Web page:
The degree of your orientation toward yourself versus others: It’s been said that “you” is the most powerful word in the English language. It might be interesting to take your smartphone out during your next conversation with a colleague, record the interaction, and count how many times you say “I” versus how many times you say “you” during the conversation. I imagine you’d be surprised to learn just where you fall on the “yourself versus others” continuum.
How you balance your reliance between your thoughts, actions, and feelings: I think balance is the key here. Are your actions a reflection of your thoughts and feelings?
How accurate your empathy may be: This is really asking if you can put yourself in another man’s or woman’s shoes — and whether or not you really understand what it’s like. I’m amazed at how many leaders don’t seem to be able to do it and aren’t very accurate. I read awhile back that men who read novels (I assume the same is true for women, but men tend to read less fiction than women), are more empathetic. Reading fiction requires the reader to have empathy for the characters in order to engage with the story — in fact, it helps us learn how to be more empathetic. I can’t help but wonder if the fact so many men don’t spend time reading fiction is one of the reasons so few of them seem to be successful at understanding their colleagues and subordinates at work.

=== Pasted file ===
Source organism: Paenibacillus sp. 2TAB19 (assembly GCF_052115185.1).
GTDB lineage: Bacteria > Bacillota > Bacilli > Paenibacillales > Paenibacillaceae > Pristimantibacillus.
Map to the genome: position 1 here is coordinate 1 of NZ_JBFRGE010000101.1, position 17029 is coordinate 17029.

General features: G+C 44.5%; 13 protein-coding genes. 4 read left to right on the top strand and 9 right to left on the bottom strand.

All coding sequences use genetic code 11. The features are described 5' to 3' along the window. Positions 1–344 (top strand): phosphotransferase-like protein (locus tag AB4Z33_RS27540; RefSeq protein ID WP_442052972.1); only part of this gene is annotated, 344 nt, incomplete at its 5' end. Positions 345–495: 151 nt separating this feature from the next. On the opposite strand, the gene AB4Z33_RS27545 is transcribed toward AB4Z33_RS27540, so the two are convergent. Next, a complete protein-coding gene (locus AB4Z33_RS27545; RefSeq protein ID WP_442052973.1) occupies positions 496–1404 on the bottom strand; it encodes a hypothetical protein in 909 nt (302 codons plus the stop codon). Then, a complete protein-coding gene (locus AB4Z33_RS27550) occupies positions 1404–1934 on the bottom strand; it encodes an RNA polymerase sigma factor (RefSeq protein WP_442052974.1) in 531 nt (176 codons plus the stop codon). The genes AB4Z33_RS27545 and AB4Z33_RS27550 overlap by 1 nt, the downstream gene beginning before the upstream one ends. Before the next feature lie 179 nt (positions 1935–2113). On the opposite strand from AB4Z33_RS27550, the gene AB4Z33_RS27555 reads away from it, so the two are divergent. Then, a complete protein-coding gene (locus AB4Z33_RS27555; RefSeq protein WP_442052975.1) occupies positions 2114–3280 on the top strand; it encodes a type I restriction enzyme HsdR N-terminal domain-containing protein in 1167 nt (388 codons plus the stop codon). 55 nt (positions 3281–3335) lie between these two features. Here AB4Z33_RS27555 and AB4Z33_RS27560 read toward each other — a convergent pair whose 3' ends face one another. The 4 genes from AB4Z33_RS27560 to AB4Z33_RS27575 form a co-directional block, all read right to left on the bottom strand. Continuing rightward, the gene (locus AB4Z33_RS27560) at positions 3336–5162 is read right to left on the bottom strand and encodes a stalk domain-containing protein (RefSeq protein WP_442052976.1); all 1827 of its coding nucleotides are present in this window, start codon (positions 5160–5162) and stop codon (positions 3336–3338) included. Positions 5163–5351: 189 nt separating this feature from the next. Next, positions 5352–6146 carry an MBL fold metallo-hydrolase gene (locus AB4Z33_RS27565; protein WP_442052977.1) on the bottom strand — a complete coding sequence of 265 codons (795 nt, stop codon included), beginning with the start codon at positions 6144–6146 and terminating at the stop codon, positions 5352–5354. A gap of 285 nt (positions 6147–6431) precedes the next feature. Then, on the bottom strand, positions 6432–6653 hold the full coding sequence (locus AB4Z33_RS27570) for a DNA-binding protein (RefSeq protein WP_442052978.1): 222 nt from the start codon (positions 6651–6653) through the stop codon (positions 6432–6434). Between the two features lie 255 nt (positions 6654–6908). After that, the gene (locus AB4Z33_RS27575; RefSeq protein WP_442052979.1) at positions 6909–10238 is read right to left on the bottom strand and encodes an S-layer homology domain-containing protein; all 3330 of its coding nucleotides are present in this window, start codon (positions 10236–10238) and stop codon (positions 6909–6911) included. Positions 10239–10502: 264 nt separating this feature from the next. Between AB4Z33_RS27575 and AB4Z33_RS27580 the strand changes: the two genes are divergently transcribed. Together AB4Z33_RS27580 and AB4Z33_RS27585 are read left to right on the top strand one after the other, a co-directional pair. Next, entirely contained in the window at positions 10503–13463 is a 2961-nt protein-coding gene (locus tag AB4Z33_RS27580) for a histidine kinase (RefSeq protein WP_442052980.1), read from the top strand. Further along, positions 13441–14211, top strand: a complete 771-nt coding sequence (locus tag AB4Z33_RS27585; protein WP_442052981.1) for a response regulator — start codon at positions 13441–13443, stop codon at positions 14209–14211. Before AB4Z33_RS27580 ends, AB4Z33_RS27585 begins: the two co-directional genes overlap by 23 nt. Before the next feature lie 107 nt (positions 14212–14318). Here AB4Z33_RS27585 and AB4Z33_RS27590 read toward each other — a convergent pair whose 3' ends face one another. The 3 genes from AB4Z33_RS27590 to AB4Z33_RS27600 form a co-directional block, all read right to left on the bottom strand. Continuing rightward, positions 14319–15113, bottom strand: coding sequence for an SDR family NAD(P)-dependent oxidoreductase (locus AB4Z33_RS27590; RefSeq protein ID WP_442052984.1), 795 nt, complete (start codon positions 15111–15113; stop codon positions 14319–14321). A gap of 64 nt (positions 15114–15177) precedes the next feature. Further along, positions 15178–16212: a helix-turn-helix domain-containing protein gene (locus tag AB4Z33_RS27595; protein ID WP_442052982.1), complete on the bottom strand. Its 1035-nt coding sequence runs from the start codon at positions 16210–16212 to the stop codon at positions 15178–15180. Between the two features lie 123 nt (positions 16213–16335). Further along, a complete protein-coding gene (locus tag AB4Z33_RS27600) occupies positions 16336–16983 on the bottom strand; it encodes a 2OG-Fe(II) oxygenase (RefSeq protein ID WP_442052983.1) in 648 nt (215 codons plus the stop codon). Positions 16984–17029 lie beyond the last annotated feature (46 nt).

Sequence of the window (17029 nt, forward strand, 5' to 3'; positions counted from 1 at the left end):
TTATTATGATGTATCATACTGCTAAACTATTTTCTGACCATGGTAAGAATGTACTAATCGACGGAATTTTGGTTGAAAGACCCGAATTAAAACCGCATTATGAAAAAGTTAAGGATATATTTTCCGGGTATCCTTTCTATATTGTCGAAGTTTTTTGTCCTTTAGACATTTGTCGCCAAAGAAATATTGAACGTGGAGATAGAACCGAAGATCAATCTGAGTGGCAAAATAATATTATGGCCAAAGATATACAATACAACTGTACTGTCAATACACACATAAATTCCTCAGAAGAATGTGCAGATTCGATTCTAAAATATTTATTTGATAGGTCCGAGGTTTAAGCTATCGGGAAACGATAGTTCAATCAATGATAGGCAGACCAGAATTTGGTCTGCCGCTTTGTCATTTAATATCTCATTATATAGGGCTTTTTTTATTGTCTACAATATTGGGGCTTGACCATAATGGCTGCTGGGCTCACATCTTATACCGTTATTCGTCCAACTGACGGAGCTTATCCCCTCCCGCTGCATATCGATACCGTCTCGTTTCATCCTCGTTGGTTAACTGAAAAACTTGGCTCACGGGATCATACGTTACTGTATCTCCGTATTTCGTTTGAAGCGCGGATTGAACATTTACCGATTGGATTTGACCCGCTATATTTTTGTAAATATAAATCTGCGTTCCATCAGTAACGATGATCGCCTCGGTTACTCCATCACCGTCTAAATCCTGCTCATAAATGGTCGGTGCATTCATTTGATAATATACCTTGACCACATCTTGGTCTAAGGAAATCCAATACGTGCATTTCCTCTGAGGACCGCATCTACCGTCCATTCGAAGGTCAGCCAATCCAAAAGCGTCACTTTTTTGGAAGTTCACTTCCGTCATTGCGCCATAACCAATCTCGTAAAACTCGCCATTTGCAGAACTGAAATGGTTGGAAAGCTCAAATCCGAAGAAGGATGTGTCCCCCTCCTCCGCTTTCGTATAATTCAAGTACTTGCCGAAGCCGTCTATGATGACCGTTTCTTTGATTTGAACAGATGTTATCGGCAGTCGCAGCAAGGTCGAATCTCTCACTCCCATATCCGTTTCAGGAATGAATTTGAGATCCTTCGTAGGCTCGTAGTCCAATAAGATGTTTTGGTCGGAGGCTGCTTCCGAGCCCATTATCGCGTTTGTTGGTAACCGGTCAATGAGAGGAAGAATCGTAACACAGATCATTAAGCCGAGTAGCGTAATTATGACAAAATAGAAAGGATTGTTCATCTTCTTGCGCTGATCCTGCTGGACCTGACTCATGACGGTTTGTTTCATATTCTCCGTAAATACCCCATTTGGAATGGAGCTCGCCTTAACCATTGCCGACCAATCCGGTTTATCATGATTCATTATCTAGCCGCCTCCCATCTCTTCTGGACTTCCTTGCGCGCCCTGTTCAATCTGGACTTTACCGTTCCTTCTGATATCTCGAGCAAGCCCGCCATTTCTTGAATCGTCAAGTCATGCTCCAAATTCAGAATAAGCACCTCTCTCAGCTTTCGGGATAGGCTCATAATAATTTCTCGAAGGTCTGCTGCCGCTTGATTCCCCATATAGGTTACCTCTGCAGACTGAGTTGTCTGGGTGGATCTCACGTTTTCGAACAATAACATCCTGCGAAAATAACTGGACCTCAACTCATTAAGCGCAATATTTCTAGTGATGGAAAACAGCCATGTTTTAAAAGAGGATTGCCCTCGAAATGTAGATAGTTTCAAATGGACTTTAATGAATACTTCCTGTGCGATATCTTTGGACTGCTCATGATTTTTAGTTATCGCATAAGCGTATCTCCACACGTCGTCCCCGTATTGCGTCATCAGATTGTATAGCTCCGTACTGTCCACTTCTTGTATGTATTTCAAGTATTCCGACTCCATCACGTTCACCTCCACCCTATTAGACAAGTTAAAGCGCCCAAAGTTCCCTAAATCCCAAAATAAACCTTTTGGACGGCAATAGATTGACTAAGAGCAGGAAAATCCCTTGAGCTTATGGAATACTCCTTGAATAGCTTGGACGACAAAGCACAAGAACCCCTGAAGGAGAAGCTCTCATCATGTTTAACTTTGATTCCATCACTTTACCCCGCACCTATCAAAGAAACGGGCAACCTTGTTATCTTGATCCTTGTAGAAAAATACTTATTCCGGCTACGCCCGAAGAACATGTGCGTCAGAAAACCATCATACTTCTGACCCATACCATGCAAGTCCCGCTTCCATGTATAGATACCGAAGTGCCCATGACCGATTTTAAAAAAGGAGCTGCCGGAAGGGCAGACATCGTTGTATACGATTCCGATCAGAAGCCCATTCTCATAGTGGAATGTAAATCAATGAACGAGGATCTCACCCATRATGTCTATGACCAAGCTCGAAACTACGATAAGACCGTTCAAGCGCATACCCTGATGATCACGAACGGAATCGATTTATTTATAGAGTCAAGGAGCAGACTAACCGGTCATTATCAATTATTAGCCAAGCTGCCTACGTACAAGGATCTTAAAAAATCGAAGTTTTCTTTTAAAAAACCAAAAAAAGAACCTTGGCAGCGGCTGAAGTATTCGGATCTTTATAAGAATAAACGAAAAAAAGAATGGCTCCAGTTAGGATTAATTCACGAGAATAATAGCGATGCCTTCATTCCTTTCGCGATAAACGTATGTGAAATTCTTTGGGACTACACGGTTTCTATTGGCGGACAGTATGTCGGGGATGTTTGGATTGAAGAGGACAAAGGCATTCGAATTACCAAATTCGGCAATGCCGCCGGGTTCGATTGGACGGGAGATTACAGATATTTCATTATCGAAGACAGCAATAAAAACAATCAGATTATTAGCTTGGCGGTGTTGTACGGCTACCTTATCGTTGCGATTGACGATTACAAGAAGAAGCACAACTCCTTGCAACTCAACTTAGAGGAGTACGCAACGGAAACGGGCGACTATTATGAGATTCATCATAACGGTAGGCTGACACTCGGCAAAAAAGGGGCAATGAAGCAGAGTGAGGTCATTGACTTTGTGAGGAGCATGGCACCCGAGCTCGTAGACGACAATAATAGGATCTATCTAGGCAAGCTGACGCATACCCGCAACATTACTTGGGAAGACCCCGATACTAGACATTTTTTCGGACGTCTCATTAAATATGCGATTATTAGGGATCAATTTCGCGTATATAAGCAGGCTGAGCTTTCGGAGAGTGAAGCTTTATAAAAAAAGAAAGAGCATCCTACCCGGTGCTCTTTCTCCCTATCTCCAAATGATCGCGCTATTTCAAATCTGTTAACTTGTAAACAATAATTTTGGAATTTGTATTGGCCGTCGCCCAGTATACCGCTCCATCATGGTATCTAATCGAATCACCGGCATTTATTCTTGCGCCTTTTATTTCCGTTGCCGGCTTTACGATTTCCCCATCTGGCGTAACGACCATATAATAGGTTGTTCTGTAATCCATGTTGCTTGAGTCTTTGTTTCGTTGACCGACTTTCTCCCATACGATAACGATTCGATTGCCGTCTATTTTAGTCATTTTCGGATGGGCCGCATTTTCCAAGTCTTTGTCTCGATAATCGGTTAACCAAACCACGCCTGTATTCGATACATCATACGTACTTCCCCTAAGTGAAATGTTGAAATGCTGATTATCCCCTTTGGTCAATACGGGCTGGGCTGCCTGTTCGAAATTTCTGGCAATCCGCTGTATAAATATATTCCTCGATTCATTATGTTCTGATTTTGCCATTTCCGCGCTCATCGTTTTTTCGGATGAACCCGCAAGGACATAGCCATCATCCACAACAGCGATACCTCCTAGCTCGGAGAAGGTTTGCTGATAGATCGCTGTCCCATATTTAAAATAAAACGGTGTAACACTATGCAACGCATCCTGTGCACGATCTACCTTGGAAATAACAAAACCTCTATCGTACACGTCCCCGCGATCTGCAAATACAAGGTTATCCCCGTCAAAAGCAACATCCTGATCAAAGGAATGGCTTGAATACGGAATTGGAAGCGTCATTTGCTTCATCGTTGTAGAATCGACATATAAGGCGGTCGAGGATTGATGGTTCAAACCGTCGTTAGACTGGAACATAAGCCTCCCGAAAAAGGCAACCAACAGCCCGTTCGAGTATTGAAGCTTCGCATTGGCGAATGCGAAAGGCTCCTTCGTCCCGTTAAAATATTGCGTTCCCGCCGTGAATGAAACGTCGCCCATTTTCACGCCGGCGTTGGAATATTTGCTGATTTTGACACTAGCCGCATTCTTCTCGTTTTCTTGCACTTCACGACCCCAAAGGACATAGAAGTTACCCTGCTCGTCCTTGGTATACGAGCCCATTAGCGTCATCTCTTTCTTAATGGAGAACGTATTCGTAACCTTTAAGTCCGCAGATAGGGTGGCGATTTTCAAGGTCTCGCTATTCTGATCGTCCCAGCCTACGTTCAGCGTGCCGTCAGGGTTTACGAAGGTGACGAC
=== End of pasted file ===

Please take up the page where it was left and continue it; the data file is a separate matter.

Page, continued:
Your overall level of empathy and compassion: All this talk of empathy and compassion is likely a little too touchy-feely for some, but it’s a critical part of understanding what motivates people, how successful we are at communicating with people, and ultimately whether or not we are successful leaders.
It’s true that feelings might not be facts, but Peck suggests, “When you pump a little iron on finding the best balance between your thinking, actions and feelings, you can’t help but improve your career fitness as a leader, whether you are a new manager or CEO.”
I couldn’t agree more.
As a main street business evangelist and marketing veteran with more than 25 years in the trenches, Ty Kiisel writes about leading people and small-business issues for Lendio (lendio.com).